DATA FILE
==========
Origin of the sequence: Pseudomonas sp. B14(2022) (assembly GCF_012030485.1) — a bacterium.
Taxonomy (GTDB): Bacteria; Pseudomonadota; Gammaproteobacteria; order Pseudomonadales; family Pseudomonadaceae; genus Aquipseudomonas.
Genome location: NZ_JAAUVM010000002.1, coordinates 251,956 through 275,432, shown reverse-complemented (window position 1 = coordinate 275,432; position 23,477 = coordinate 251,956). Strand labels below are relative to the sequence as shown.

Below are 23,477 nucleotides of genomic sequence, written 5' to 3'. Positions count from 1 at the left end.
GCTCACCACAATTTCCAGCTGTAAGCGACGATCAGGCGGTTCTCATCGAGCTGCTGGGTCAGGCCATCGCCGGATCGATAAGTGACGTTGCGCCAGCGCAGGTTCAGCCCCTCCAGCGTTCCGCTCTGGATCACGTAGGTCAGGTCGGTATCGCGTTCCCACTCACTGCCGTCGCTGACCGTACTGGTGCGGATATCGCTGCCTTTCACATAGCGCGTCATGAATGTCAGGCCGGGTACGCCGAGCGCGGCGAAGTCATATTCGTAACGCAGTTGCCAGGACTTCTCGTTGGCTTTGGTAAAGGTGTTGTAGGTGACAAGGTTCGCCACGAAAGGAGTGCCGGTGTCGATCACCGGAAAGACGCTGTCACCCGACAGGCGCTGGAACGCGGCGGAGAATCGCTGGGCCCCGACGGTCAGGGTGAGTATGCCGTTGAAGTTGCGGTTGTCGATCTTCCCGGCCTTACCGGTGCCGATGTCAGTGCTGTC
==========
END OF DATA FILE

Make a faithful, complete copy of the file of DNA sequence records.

Origin of the sequence: Pseudomonas sp. B14(2022) (assembly GCF_012030485.1) — a bacterium.
Taxonomy (GTDB): Bacteria; Pseudomonadota; Gammaproteobacteria; order Pseudomonadales; family Pseudomonadaceae; genus Aquipseudomonas.
Genome location: NZ_JAAUVM010000002.1, coordinates 251,956 through 275,432, shown reverse-complemented (window position 1 = coordinate 275,432; position 23,477 = coordinate 251,956). Strand labels below are relative to the sequence as shown.

Below are 23,477 nucleotides of genomic sequence, written 5' to 3'. Positions count from 1 at the left end.
GCTCACCACAATTTCCAGCTGTAAGCGACGATCAGGCGGTTCTCATCGAGCTGCTGGGTCAGGCCATCGCCGGATCGATAAGTGACGTTGCGCCAGCGCAGGTTCAGCCCCTCCAGCGTTCCGCTCTGGATCACGTAGGTCAGGTCGGTATCGCGTTCCCACTCACTGCCGTCGCTGACCGTACTGGTGCGGATATCGCTGCCTTTCACATAGCGCGTCATGAATGTCAGGCCGGGTACGCCGAGCGCGGCGAAGTCATATTCGTAACGCAGTTGCCAGGACTTCTCGTTGGCTTTGGTAAAGGTGTTGTAGGTGACAAGGTTCGCCACGAAAGGAGTGCCGGTGTCGATCACCGGAAAGACGCTGTCACCCGACAGGCGCTGGAACGCGGCGGAGAATCGCTGGGCCCCGACGGTCAGGGTGAGTATGCCGTTGAAGTTGCGGTTGTCGATCTTCCCGGCCTTACCGGTGCCGATGTCAGTGCTGTC